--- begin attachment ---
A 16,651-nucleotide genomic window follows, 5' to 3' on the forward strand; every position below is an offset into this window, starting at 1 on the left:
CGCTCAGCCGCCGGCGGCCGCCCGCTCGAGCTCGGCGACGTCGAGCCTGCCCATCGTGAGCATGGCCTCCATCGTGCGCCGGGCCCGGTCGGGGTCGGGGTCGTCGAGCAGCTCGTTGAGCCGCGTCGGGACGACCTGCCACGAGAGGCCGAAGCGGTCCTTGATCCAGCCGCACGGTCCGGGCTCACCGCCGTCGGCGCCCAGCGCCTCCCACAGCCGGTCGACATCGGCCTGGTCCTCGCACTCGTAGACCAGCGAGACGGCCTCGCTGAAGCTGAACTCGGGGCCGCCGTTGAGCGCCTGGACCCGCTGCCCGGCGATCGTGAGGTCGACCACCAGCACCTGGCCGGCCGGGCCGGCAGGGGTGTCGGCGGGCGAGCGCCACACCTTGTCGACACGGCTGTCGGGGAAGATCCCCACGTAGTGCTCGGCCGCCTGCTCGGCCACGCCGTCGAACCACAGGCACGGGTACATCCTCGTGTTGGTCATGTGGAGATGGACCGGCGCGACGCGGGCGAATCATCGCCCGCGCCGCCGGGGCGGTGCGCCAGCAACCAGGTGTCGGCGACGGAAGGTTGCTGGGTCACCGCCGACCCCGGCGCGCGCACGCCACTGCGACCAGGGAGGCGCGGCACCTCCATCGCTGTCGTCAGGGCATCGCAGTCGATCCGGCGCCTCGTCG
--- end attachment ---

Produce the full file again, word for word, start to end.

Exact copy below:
A 16,651-nucleotide genomic window follows, 5' to 3' on the forward strand; every position below is an offset into this window, starting at 1 on the left:
CGCTCAGCCGCCGGCGGCCGCCCGCTCGAGCTCGGCGACGTCGAGCCTGCCCATCGTGAGCATGGCCTCCATCGTGCGCCGGGCCCGGTCGGGGTCGGGGTCGTCGAGCAGCTCGTTGAGCCGCGTCGGGACGACCTGCCACGAGAGGCCGAAGCGGTCCTTGATCCAGCCGCACGGTCCGGGCTCACCGCCGTCGGCGCCCAGCGCCTCCCACAGCCGGTCGACATCGGCCTGGTCCTCGCACTCGTAGACCAGCGAGACGGCCTCGCTGAAGCTGAACTCGGGGCCGCCGTTGAGCGCCTGGACCCGCTGCCCGGCGATCGTGAGGTCGACCACCAGCACCTGGCCGGCCGGGCCGGCAGGGGTGTCGGCGGGCGAGCGCCACACCTTGTCGACACGGCTGTCGGGGAAGATCCCCACGTAGTGCTCGGCCGCCTGCTCGGCCACGCCGTCGAACCACAGGCACGGGTACATCCTCGTGTTGGTCATGTGGAGATGGACCGGCGCGACGCGGGCGAATCATCGCCCGCGCCGCCGGGGCGGTGCGCCAGCAACCAGGTGTCGGCGACGGAAGGTTGCTGGGTCACCGCCGACCCCGGCGCGCGCACGCCACTGCGACCAGGGAGGCGCGGCACCTCCATCGCTGTCGTCAGGGCATCGCAGTCGATCCGGCGCCTCGTCG